I decided to test the quad precision by doing a simple matrix-matrix multiplication test. Two 256x256 matrices are initialized with trigonometric expressions and then multiplied by each other. It is straightforward to change the program into quad precision: the
doublearrays should be declared as
__float128, the trig. functions are called
sinq, and we need to use the special function
quadmath_snprintf to print the numbers to the screen. (In Fortran, you don’t even need to use a different print function.)
For simplicity, I look specifically at the decimal expansion of one matrix element (0,0). With gcc, I get
$ gcc -o matmul_double -O3 -mavx -std=c99 matmul_double.c -lm $ ./matmul_double Matrix size: 256 by 256 (double precision). Time: 0.010 seconds (3355.4 MFLOP/s) C(0,0)-diagnostic: -0.0939652685936642 gcc -o matmul_quad -std=c99 -O3 -mavx matmul_quad.c -lquadmath -lm ./matmul_quad Matrix size: 256 by 256 (quad precision). Time: 4.140 seconds (8.1 MFLOP/s) C(0,0)-diagnostic: -0.093965268593662358578620940776
which confirms that
__float128 works in gcc, but with significant speed penalty. In this case, the difference in runtime is around 1000x.
Does Intel’s C compiler fare better?
$ icc -o matmul_double -std=c99 -O3 -xavx mmul_double.c -lm $ ./matmul_double Matrix size: 256 by 256 (double precision). 0.000 seconds (inf MFLOP/s) C(0,0)-diagnostic: -0.0939652685936624 $ icc -o matmul_quad -std=c99 -O3 -mavx -I/software/apps/gcc/4.7.2/lib/gcc/x86_64-unknown-linux-gnu/4.7.2/include -L/software/apps/gcc/4.7.2/lib64/ matmul_quad.c -lquadmath -lm $ ./matmul_quad Matrix size: 256 by 256 (quad precision). 0.880 seconds (38.1 MFLOP/s) C(0,0)-diagnostic: -0.093965268593662358578620940776
Yes, it is evident that the quad precision floating maths runs a few times faster with ICC, even though the same underlying library is used.
If we actually look at the decimals, and compare the results, we find something interesting. The quad precision results from GCC and ICC are identical, which is assuring, but the double precision binary compiled by ICC delivers higher precision, despite using very high optimization.
GCC(double) -0.09396526859366|42 ICC(double) -0.09396526859366|24 GCC(quad.) -0.09396526859366|2358578620940776 ICC(quad.) -0.09396526859366|2358578620940776
Lowering GCC’s optimization did not help, and gcc is not supposed to introduce any unsafe mathematical operations unless explicitly enabled by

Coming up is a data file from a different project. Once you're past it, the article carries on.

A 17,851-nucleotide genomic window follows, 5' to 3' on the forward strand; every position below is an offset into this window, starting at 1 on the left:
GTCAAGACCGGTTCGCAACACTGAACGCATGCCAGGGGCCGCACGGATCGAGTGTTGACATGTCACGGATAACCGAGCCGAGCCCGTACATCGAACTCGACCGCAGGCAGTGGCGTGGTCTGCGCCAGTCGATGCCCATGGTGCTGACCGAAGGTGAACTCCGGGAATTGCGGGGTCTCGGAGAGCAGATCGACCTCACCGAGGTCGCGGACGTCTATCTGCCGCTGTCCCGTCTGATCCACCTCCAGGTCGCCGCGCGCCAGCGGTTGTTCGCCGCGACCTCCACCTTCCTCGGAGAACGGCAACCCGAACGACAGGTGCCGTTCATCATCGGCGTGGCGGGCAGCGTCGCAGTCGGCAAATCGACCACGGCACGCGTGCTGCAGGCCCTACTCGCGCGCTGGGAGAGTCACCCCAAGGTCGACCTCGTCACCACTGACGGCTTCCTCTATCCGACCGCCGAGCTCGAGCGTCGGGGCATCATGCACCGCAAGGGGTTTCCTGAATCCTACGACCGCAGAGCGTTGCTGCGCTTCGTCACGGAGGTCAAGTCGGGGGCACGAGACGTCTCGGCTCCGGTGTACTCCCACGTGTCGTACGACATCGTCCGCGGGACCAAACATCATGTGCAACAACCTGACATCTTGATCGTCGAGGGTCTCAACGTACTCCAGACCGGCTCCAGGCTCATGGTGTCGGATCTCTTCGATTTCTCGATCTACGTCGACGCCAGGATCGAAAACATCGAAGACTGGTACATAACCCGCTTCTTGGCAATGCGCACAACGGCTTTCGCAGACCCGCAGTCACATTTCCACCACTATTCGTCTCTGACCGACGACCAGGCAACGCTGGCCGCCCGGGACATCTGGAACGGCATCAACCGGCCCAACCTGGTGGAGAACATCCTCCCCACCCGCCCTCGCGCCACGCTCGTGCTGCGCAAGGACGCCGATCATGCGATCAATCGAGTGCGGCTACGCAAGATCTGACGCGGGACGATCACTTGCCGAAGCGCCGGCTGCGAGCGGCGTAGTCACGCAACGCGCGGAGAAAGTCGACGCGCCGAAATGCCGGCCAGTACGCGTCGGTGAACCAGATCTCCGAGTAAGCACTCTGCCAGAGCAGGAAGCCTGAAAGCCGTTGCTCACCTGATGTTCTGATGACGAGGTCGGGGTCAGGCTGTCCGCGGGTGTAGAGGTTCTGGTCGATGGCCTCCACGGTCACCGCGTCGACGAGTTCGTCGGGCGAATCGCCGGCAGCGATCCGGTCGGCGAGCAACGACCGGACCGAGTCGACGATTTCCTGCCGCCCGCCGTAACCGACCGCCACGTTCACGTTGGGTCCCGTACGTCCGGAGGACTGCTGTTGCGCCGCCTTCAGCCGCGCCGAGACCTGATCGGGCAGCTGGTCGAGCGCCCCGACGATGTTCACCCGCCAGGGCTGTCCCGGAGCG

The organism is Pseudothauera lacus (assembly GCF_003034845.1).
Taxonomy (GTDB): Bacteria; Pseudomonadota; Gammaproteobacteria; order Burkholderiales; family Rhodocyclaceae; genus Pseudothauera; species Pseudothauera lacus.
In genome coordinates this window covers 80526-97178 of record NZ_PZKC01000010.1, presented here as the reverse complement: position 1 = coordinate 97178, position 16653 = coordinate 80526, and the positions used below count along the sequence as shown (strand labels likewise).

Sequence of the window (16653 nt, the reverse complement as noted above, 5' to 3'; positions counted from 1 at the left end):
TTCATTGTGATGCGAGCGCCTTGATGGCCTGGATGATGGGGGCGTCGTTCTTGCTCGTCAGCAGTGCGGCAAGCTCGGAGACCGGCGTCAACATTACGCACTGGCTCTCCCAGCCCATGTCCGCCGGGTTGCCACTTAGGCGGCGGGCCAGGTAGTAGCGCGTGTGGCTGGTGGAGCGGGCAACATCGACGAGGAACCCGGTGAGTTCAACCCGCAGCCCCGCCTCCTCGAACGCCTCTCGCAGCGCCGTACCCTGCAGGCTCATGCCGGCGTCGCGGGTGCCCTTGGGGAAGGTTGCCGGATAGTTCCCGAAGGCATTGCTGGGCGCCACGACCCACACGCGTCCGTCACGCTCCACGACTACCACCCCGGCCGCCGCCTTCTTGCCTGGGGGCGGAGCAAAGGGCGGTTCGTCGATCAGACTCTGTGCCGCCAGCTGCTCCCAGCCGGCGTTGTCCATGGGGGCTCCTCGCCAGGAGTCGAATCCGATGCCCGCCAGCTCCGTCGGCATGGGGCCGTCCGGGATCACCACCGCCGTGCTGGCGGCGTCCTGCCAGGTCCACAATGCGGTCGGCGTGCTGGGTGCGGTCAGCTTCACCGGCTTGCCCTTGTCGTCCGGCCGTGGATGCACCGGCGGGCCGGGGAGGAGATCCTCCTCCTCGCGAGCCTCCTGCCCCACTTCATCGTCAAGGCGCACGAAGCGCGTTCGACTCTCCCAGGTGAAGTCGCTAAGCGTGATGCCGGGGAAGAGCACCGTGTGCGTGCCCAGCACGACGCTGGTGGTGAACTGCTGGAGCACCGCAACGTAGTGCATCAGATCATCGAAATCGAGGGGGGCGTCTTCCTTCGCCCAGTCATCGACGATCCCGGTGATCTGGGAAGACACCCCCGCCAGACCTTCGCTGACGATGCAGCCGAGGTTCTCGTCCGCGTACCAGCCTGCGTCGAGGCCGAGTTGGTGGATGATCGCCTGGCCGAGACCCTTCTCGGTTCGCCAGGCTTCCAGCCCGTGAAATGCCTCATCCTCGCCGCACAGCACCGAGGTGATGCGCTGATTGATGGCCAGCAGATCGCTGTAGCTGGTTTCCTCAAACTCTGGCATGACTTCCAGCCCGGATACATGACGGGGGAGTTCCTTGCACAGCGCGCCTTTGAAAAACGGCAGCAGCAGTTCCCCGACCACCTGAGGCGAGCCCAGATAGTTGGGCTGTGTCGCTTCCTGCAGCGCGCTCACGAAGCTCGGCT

-Ofast in the first place, so it is unclear to me where the difference comes from. Typically, fluctuations in the last decimal is not a problem in practice for many codes. There are many that run fine with e.g. gcc’s
-ffast-math, but if you are struggling with ill-conditioned matrices, every decimal could count.
Are bigger servers better for high-performance computing? It is often assumed that communication between processors within a compute node must be faster than using Infiniband networking in a cluster. Consequently, I come across scientists asking for big shared memory servers, believing that their simulations would run much faster there. In reality, it is not always so. In the previous post, I wrote about how the VASP application is bottlenecked by memory bandwidth. In such cases, compute work and communication will compete with each other for precious resources, with severe performance degradation as a result.
Consider this experiment. Let us first run a VASP compute job with 512 bands on a single compute node using 1 to 16 cores. This will give us a scaling graph showing what kind of improvement you can get by using more cores in a server. Now, for comparison, we run the same job but with only one core per compute node. This means that the 16-core job uses 16 compute nodes and only communicates over Infiniband. Which scenario will be faster?
It turns out that communicating only over Infiniband is superior to shared memory. With 16 cores it gives twice as fast calculations. The reason is simply that we throw more hardware at the problem: our processors can now use all the memory bandwidth for computations, while exchanging data over the Infiniband network instead.
The graph above shows that there is no inherent benefit to run an MPI parallelized application such as VASP on a big server vs smaller servers in a cluster connected by Infiniband. The only advantage you get is the increased total amount of available memory per server.
As a user, you can apply techniques like this to speed up your calculations. For example, by using twice as many nodes, but with half the number of cores on each node. On Triolith, you can do like this:
#SBATCH -N 16 #SBATCH --ntasks-per-node 8 mpprun /software/apps/vasp/5.3.3-18Dec12/default/vasp
This will run your application with 8 cores per compute node, for a total of 128 cores. The improvement in speed compared to using 8 full nodes can be as much as 50%, and you will also have twice as much memory available per processor. The drawback is, of course, that you spend twice the core hours on your calculation. But if it is important to get the results quickly, it might be worth it.